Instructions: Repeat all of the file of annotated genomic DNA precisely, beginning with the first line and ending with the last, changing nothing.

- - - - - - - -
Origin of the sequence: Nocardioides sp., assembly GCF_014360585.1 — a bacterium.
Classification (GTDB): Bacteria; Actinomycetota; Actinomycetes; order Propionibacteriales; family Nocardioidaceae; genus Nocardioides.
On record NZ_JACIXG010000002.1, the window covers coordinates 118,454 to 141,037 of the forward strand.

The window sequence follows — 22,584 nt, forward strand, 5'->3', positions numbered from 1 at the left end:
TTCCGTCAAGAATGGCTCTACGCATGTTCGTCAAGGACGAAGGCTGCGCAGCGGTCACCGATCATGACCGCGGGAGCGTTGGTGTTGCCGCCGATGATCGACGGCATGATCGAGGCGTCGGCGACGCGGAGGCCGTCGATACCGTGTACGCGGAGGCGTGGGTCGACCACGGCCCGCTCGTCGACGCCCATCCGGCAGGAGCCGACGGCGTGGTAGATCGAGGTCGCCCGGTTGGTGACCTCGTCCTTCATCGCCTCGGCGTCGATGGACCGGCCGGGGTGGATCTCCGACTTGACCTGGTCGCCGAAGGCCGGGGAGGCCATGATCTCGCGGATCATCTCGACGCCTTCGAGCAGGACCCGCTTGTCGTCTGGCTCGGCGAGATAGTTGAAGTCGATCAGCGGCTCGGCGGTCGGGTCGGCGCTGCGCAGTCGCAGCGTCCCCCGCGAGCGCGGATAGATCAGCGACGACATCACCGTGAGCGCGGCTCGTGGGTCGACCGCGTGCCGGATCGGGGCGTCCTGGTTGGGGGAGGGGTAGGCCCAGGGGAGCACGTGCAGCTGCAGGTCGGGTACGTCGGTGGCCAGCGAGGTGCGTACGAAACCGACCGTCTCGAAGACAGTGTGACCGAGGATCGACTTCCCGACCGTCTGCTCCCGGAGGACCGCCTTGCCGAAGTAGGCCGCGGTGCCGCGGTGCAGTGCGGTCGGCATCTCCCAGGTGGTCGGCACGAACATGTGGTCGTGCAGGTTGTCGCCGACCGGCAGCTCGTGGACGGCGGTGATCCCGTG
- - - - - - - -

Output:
Origin of the sequence: Nocardioides sp., assembly GCF_014360585.1 — a bacterium.
Classification (GTDB): Bacteria; Actinomycetota; Actinomycetes; order Propionibacteriales; family Nocardioidaceae; genus Nocardioides.
On record NZ_JACIXG010000002.1, the window covers coordinates 118,454 to 141,037 of the forward strand.

The window sequence follows — 22,584 nt, forward strand, 5'->3', positions numbered from 1 at the left end:
TTCCGTCAAGAATGGCTCTACGCATGTTCGTCAAGGACGAAGGCTGCGCAGCGGTCACCGATCATGACCGCGGGAGCGTTGGTGTTGCCGCCGATGATCGACGGCATGATCGAGGCGTCGGCGACGCGGAGGCCGTCGATACCGTGTACGCGGAGGCGTGGGTCGACCACGGCCCGCTCGTCGACGCCCATCCGGCAGGAGCCGACGGCGTGGTAGATCGAGGTCGCCCGGTTGGTGACCTCGTCCTTCATCGCCTCGGCGTCGATGGACCGGCCGGGGTGGATCTCCGACTTGACCTGGTCGCCGAAGGCCGGGGAGGCCATGATCTCGCGGATCATCTCGACGCCTTCGAGCAGGACCCGCTTGTCGTCTGGCTCGGCGAGATAGTTGAAGTCGATCAGCGGCTCGGCGGTCGGGTCGGCGCTGCGCAGTCGCAGCGTCCCCCGCGAGCGCGGATAGATCAGCGACGACATCACCGTGAGCGCGGCTCGTGGGTCGACCGCGTGCCGGATCGGGGCGTCCTGGTTGGGGGAGGGGTAGGCCCAGGGGAGCACGTGCAGCTGCAGGTCGGGTACGTCGGTGGCCAGCGAGGTGCGTACGAAACCGACCGTCTCGAAGACAGTGTGACCGAGGATCGACTTCCCGACCGTCTGCTCCCGGAGGACCGCCTTGCCGAAGTAGGCCGCGGTGCCGCGGTGCAGTGCGGTCGGCATCTCCCAGGTGGTCGGCACGAACATGTGGTCGTGCAGGTTGTCGCCGACCGGCAGCTCGTGGACGGCGGTGATCCCGTG